Every person accused of a crime has an absolute right to a trial by jury. However, most criminal cases are resolved by agreement between the prosecution and the defense, usually during the pre-trial negotiation phase of the case. The purpose of a pre-trial conference is for the prosecutor, your defense attorney, and the judge to meet and discuss a possible plea bargain.
Whether a crime is a misdemeanor or a felony is determined by whether or not the court can punish a defendant for a certain length of time or in a specific type of prison. A misdemeanor is generally a less serious criminal offense. It is punishable by up to one year in jail, whereas a felony is a more serious offense punishable by more than a year in jail. Felonies are usually crimes viewed severely by society, such as murder, rape, burglary, kidnapping, or arson.
Depending on the offense, there may be no need for a bond hearing. Missouri courts have bail schedules that include amounts determined for most misdemeanors. If the bail amount is known, the defendant can post a cash bond or contact a co-signer. A company can arrange a surety or property bond. More severe felonies require at least an overnight stay for a bond hearing.
Generally, criminal charges will significantly impact all areas of a person’s life, profession, family, education, etc. Obtaining a criminal defense lawyer is recommended to minimize potential negative consequences. The criminal defense lawyers at Deputy & Mizell are highly experienced.
Speaking with a lawyer before making any decisions about your plea is critical. Any plea bargain requires careful evaluation. A lawyer will protect your rights and ensure you understand the plea’s short-term and long-term consequences.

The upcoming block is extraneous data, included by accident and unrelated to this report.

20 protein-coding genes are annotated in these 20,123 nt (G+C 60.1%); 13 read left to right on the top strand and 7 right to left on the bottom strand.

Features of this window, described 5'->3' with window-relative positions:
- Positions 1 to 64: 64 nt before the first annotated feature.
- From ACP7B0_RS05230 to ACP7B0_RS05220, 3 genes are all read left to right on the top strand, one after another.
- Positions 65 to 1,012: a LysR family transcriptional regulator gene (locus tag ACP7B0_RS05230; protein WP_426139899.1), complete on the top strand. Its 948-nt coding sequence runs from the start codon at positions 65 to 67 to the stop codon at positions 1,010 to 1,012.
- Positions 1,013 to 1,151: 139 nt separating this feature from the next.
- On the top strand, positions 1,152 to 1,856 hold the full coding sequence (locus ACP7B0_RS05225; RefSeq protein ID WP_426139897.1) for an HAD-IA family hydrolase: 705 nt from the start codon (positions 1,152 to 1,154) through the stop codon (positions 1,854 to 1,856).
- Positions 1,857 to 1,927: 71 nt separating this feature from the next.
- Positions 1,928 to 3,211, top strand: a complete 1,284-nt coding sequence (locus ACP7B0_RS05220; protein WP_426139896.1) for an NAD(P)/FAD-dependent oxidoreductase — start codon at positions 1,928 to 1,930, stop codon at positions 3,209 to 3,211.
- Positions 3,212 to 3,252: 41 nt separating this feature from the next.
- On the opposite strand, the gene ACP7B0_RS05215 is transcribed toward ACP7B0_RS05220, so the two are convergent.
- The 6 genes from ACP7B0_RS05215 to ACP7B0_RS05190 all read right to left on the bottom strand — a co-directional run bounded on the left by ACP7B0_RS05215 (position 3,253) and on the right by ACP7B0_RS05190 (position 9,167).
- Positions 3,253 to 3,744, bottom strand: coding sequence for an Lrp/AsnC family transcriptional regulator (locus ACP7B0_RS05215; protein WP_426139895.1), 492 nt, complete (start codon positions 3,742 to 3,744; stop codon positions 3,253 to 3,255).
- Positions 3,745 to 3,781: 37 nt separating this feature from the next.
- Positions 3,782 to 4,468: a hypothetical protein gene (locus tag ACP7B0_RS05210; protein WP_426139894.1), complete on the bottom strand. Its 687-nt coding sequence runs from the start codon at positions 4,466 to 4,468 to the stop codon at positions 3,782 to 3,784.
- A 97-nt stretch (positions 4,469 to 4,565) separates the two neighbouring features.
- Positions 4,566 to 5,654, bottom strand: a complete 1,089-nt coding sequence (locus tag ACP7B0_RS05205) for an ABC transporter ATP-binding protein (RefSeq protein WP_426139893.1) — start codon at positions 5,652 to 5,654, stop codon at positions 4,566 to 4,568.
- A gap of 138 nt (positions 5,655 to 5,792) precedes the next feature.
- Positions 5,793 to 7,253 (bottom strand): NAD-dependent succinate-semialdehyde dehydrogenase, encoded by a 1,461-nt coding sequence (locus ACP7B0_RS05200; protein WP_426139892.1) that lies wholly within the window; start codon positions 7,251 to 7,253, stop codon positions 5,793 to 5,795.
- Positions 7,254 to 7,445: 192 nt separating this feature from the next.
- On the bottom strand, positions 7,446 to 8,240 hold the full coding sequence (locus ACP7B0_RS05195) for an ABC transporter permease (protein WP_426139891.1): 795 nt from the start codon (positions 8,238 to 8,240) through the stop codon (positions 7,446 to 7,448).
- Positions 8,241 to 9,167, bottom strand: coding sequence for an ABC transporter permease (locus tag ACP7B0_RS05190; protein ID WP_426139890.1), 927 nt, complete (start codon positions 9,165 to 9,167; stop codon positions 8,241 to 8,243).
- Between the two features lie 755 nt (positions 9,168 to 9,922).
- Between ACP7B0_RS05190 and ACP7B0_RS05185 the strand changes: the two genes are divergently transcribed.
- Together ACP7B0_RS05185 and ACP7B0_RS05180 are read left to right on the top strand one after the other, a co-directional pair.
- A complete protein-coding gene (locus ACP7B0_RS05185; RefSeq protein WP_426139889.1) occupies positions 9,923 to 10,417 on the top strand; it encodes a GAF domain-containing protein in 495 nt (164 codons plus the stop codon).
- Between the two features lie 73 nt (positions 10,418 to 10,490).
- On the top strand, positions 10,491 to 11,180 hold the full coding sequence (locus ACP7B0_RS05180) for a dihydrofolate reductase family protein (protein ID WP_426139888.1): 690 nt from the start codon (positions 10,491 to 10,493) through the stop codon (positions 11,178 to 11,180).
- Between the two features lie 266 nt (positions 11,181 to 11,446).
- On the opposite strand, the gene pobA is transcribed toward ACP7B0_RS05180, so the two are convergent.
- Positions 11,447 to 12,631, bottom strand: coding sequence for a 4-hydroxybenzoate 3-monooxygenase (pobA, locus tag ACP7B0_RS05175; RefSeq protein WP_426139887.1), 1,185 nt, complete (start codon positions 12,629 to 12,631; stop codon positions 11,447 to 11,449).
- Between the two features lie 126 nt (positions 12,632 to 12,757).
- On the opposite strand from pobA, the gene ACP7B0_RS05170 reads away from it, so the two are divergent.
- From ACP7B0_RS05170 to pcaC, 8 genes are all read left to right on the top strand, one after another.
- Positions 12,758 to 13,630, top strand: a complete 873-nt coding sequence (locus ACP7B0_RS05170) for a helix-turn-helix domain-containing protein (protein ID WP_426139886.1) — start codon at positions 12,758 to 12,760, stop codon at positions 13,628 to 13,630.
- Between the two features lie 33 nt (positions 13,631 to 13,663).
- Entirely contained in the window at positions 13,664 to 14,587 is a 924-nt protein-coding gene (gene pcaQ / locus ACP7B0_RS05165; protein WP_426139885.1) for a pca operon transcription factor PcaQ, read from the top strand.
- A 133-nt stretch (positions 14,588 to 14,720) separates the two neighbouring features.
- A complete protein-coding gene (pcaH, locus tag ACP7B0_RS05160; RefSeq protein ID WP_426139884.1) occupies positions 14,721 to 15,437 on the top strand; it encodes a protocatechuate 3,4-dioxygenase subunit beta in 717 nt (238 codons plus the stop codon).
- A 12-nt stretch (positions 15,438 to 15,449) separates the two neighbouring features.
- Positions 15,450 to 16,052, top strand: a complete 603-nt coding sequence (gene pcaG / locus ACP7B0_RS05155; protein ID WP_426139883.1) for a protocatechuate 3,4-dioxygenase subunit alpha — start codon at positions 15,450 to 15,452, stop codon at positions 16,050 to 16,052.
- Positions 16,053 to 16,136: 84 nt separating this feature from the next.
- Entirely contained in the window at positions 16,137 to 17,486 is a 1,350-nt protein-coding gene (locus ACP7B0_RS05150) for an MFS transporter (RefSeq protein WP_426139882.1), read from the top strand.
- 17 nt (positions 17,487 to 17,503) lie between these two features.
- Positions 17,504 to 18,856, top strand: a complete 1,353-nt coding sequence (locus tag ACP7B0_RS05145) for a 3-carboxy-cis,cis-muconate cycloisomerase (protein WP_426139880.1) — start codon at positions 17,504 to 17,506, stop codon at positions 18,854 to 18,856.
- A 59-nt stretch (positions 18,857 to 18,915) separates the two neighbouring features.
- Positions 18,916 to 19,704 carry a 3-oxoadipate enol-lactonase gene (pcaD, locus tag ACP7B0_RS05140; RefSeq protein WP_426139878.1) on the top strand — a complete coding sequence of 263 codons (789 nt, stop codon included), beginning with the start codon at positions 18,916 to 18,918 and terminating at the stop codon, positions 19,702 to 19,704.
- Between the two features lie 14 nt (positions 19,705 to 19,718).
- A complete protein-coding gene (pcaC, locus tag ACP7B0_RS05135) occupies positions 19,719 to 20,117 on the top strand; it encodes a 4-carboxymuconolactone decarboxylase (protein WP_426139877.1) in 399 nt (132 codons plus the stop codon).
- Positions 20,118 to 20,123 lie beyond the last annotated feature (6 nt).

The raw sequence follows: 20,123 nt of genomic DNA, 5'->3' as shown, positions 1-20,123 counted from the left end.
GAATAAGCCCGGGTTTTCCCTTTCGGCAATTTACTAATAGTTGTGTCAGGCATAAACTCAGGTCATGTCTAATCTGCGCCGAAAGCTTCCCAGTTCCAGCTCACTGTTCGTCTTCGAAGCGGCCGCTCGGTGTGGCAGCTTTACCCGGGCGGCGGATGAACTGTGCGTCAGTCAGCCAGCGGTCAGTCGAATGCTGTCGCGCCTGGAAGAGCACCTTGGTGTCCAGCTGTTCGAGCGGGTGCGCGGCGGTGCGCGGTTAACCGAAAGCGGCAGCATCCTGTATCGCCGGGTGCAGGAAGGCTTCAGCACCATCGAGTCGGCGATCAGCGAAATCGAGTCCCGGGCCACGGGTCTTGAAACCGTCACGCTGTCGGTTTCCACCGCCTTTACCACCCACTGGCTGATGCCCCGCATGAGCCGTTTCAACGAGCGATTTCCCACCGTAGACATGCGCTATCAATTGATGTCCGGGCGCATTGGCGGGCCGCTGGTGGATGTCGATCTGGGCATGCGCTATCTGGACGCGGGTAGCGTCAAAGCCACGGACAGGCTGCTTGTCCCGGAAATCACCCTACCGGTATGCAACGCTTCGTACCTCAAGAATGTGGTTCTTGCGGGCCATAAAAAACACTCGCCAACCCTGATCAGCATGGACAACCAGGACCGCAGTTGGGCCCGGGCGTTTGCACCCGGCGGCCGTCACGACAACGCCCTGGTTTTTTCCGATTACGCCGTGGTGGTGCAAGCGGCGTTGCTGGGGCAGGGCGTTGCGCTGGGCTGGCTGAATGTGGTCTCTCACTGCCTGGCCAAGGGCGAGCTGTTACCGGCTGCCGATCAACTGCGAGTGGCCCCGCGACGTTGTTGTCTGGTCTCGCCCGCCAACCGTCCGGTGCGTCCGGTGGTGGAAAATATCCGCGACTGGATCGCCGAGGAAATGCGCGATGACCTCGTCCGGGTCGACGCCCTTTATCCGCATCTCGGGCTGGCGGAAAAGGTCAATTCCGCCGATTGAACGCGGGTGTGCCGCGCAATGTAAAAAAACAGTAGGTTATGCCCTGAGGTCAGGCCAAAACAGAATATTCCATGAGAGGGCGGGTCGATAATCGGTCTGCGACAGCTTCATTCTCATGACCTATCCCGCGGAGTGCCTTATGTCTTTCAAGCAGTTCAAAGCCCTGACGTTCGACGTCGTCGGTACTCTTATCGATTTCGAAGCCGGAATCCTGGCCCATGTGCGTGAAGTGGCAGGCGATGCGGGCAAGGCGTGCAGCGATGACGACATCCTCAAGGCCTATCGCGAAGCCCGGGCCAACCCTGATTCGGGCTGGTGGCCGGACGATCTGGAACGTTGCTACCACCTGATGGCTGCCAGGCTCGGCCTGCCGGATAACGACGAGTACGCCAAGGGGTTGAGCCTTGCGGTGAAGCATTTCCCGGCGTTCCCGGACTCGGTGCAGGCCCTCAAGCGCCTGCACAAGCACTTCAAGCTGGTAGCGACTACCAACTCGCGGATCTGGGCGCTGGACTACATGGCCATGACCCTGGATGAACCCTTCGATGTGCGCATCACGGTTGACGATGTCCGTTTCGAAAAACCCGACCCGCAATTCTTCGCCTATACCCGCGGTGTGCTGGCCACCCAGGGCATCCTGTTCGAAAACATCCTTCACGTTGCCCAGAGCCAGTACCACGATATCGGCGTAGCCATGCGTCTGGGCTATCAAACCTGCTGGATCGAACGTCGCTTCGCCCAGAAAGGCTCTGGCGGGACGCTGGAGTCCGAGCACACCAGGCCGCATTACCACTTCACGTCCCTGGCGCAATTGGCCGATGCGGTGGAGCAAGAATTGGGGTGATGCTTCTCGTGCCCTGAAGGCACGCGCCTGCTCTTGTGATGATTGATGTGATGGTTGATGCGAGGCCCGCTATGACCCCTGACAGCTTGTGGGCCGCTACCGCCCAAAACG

Failure to read your rights makes anything the police ask you regarding your case null, void, and inadmissible in court. It doesn’t matter where the police interrogate you. If they don’t read you your rights, whatever you tell them is not allowed into court records as evidence.
You can simply state to the authorities that you are pleading your Fifth Amendment right to remain silent. When you claim the Fifth, the police have no right to make you answer any questions. If the police harass you after informing them that you are not speaking without a lawyer present, the court can dismiss it for violating your civil rights.
Yes, you can. Though many people feel that the authorities’ involuntary usage of bodily and physical examples violates our civil rights, the U.S. Supreme Court has ruled that the Fifth Amendment includes communication and does not include biological samples.
The time the entire criminal court process takes varies case by case. For example, a misdemeanor case may be resolved from initial arrest to a plea offer within a month, or a felony trial could linger without resolution for over a year. There is no way to determine precisely how long your case will take.
Do not try to handle your criminal case without proper representation. If you or someone you know face criminal charges, contact the experienced criminal defense lawyers at Deputy & Mizell today.
Meet Our Criminal Defense Team
Cody D. Edwards
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Speak to a Camdenton and Lebanon, MO, Criminal Defense Lawyer Today
Do not wait to seek legal counsel for your criminal defense matter. We are available during regular business hours and by appointment evenings and weekends. You can reach us by phone at 417-532-2191, toll free at 1-877-532-2191 or by using the contact form.CONTACT US | SCHEDULE A FREE CONSULTATION